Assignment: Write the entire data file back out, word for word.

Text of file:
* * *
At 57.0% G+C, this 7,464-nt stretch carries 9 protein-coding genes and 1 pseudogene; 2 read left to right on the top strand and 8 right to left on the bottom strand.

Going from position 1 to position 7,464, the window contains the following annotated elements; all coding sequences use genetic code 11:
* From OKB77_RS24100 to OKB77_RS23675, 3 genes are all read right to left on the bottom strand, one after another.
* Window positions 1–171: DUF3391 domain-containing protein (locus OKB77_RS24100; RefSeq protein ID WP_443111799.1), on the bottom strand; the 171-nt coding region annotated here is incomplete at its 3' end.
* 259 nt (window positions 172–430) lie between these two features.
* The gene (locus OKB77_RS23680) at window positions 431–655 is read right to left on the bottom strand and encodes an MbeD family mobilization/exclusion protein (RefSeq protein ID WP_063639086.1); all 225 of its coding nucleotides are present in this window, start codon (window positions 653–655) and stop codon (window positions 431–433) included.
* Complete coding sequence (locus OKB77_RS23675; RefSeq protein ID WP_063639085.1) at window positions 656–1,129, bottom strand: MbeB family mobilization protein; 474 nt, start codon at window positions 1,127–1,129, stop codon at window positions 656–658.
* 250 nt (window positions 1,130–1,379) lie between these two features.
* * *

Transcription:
At 57.0% G+C, this 7,464-nt stretch carries 9 protein-coding genes and 1 pseudogene; 2 read left to right on the top strand and 8 right to left on the bottom strand.

Going from position 1 to position 7,464, the window contains the following annotated elements; all coding sequences use genetic code 11:
* From OKB77_RS24100 to OKB77_RS23675, 3 genes are all read right to left on the bottom strand, one after another.
* Window positions 1–171: DUF3391 domain-containing protein (locus OKB77_RS24100; RefSeq protein ID WP_443111799.1), on the bottom strand; the 171-nt coding region annotated here is incomplete at its 3' end.
* 259 nt (window positions 172–430) lie between these two features.
* The gene (locus OKB77_RS23680) at window positions 431–655 is read right to left on the bottom strand and encodes an MbeD family mobilization/exclusion protein (RefSeq protein ID WP_063639086.1); all 225 of its coding nucleotides are present in this window, start codon (window positions 653–655) and stop codon (window positions 431–433) included.
* Complete coding sequence (locus OKB77_RS23675; RefSeq protein ID WP_063639085.1) at window positions 656–1,129, bottom strand: MbeB family mobilization protein; 474 nt, start codon at window positions 1,127–1,129, stop codon at window positions 656–658.
* 250 nt (window positions 1,130–1,379) lie between these two features.